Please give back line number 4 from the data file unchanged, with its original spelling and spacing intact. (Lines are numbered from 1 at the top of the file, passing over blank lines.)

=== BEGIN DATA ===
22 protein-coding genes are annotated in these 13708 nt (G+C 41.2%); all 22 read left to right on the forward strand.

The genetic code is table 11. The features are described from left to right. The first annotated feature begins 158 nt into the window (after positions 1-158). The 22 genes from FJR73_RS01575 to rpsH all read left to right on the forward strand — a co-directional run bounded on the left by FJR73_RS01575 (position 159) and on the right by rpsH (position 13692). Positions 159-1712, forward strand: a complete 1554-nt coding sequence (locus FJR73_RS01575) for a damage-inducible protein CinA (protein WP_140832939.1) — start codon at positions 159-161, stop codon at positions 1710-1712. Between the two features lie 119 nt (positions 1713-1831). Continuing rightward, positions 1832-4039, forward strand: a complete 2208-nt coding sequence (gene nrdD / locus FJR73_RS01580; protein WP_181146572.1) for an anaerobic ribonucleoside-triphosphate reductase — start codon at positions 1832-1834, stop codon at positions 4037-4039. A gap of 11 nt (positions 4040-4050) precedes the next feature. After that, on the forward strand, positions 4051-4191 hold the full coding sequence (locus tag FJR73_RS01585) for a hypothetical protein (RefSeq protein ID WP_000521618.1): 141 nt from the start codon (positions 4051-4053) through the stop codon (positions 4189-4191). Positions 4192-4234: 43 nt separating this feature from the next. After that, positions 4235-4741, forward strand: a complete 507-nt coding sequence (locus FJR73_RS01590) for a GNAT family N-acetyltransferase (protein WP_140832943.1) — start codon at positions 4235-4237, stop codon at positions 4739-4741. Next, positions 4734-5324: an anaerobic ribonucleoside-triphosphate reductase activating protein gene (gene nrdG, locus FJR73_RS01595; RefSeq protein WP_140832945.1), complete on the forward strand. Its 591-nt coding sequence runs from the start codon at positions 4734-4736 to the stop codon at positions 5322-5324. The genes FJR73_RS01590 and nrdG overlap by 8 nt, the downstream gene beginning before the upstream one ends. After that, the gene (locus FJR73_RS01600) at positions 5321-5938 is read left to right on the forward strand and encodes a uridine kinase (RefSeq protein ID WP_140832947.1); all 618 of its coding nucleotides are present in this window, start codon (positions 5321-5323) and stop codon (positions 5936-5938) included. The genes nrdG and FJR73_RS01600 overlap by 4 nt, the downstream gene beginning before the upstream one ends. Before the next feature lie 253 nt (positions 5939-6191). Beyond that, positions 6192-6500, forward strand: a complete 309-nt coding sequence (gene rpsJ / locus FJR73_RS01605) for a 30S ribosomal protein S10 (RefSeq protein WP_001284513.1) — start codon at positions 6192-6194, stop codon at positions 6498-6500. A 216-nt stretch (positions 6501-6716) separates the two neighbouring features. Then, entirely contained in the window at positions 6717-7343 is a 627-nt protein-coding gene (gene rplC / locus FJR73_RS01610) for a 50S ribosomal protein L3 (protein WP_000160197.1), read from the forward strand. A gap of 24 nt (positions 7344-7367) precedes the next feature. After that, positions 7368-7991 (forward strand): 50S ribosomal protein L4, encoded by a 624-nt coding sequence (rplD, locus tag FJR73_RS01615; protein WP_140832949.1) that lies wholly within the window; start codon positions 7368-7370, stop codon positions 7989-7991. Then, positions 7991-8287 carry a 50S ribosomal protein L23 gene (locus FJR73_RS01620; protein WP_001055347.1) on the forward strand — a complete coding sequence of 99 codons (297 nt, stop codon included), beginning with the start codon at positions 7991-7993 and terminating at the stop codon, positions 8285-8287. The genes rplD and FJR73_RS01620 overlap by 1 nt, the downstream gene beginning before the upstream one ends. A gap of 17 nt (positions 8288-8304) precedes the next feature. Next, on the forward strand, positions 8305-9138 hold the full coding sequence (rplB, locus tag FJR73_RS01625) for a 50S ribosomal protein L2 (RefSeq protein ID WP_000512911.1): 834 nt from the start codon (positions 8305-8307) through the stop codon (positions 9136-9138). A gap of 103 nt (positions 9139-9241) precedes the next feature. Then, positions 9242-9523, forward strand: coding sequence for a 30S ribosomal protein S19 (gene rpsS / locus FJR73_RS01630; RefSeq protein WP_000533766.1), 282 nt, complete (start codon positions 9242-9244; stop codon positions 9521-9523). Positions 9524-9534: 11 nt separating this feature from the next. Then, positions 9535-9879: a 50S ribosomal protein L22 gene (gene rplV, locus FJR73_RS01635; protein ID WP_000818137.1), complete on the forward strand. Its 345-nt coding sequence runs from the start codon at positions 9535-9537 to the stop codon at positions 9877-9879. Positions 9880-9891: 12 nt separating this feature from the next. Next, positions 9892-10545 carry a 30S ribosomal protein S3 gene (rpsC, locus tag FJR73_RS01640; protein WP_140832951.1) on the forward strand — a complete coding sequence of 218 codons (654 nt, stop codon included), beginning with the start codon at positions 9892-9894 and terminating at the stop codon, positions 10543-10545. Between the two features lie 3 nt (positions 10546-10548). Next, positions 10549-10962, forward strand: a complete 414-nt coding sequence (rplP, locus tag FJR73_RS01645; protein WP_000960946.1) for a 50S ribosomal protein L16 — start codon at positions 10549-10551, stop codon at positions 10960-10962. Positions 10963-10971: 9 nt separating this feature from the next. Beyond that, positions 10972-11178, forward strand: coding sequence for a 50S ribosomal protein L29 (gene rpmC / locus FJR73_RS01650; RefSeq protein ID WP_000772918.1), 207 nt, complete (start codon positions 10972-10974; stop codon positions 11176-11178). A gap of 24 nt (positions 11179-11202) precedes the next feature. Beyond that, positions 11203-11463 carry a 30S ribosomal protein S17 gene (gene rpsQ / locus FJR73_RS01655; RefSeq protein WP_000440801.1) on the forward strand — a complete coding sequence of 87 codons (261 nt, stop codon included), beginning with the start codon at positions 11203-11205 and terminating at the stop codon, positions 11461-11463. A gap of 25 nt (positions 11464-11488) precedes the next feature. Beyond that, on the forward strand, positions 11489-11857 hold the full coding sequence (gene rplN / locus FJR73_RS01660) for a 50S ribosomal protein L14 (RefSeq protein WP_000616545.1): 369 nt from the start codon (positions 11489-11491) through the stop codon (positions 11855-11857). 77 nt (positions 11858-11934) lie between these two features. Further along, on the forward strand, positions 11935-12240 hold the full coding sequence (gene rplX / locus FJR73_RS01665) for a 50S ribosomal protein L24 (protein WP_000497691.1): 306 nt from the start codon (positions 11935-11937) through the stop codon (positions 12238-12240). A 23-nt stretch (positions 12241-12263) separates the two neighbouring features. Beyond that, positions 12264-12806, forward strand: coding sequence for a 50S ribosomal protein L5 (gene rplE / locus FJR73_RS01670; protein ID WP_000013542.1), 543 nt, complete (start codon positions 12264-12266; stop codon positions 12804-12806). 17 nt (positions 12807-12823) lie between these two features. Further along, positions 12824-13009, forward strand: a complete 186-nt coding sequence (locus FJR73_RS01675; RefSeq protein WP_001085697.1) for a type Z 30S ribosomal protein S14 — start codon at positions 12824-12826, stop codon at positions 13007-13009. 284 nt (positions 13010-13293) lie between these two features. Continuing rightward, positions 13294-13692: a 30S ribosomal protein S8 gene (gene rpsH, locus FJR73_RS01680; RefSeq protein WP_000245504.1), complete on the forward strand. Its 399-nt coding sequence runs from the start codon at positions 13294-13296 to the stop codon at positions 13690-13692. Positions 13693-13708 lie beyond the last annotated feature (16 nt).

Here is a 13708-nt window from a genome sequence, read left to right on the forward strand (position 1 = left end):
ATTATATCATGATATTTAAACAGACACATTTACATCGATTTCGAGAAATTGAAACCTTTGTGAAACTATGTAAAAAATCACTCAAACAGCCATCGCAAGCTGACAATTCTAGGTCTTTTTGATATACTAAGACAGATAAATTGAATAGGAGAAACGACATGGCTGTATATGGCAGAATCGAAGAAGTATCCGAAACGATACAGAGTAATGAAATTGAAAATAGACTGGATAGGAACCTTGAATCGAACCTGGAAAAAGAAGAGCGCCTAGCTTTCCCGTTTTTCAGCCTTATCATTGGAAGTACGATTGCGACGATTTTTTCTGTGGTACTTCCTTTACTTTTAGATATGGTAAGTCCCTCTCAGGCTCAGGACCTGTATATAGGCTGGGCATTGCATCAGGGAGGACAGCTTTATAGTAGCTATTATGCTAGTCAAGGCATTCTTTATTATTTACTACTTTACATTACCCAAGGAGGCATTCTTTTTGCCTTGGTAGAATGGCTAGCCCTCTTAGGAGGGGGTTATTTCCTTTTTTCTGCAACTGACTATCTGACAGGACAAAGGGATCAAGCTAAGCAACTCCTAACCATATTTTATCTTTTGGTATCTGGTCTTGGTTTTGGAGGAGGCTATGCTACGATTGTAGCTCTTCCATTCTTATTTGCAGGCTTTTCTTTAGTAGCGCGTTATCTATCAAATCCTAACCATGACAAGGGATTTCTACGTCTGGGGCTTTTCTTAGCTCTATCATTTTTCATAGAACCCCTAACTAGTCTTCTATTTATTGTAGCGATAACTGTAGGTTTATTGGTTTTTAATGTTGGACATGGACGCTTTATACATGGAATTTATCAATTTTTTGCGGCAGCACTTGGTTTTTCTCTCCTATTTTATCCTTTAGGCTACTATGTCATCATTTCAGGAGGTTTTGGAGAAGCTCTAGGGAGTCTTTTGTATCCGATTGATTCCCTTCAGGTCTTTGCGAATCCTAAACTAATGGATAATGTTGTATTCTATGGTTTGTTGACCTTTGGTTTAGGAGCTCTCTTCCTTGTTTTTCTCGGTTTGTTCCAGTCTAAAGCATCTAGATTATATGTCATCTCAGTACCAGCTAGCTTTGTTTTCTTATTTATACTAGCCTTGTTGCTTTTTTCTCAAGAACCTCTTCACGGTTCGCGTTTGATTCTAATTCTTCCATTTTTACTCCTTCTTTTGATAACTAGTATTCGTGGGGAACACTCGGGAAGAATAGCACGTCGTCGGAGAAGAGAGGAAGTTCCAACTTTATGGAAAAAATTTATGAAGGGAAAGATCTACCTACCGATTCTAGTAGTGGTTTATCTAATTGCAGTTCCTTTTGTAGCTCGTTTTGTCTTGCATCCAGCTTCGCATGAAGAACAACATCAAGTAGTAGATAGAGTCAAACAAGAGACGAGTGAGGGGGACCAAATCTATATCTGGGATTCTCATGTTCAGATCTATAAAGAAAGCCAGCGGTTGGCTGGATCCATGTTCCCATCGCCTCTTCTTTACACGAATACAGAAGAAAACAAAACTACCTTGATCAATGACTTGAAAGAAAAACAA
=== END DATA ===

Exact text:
ATTATATCATGATATTTAAACAGACACATTTACATCGATTTCGAGAAATTGAAACCTTTGTGAAACTATGTAAAAAATCACTCAAACAGCCATCGCAAGCTGACAATTCTAGGTCTTTTTGATATACTAAGACAGATAAATTGAATAGGAGAAACGACATGGCTGTATATGGCAGAATCGAAGAAGTATCCGAAACGATACAGAGTAATGAAATTGAAAATAGACTGGATAGGAACCTTGAATCGAACCTGGAAAAAGAAGAGCGCCTAGCTTTCCCGTTTTTCAGCCTTATCATTGGAAGTACGATTGCGACGATTTTTTCTGTGGTACTTCCTTTACTTTTAGATATGGTAAGTCCCTCTCAGGCTCAGGACCTGTATATAGGCTGGGCATTGCATCAGGGAGGACAGCTTTATAGTAGCTATTATGCTAGTCAAGGCATTCTTTATTATTTACTACTTTACATTACCCAAGGAGGCATTCTTTTTGCCTTGGTAGAATGGCTAGCCCTCTTAGGAGGGGGTTATTTCCTTTTTTCTGCAACTGACTATCTGACAGGACAAAGGGATCAAGCTAAGCAACTCCTAACCATATTTTATCTTTTGGTATCTGGTCTTGGTTTTGGAGGAGGCTATGCTACGATTGTAGCTCTTCCATTCTTATTTGCAGGCTTTTCTTTAGTAGCGCGTTATCTATCAAATCCTAACCATGACAAGGGATTTCTACGTCTGGGGCTTTTCTTAGCTCTATCATTTTTCATAGAACCCCTAACTAGTCTTCTATTTATTGTAGCGATAACTGTAGGTTTATTGGTTTTTAATGTTGGACATGGACGCTTTATACATGGAATTTATCAATTTTTTGCGGCAGCACTTGGTTTTTCTCTCCTATTTTATCCTTTAGGCTACTATGTCATCATTTCAGGAGGTTTTGGAGAAGCTCTAGGGAGTCTTTTGTATCCGATTGATTCCCTTCAGGTCTTTGCGAATCCTAAACTAATGGATAATGTTGTATTCTATGGTTTGTTGACCTTTGGTTTAGGAGCTCTCTTCCTTGTTTTTCTCGGTTTGTTCCAGTCTAAAGCATCTAGATTATATGTCATCTCAGTACCAGCTAGCTTTGTTTTCTTATTTATACTAGCCTTGTTGCTTTTTTCTCAAGAACCTCTTCACGGTTCGCGTTTGATTCTAATTCTTCCATTTTTACTCCTTCTTTTGATAACTAGTATTCGTGGGGAACACTCGGGAAGAATAGCACGTCGTCGGAGAAGAGAGGAAGTTCCAACTTTATGGAAAAAATTTATGAAGGGAAAGATCTACCTACCGATTCTAGTAGTGGTTTATCTAATTGCAGTTCCTTTTGTAGCTCGTTTTGTCTTGCATCCAGCTTCGCATGAAGAACAACATCAAGTAGTAGATAGAGTCAAACAAGAGACGAGTGAGGGGGACCAAATCTATATCTGGGATTCTCATGTTCAGATCTATAAAGAAAGCCAGCGGTTGGCTGGATCCATGTTCCCATCGCCTCTTCTTTACACGAATACAGAAGAAAACAAAACTACCTTGATCAATGACTTGAAAGAAAAACAA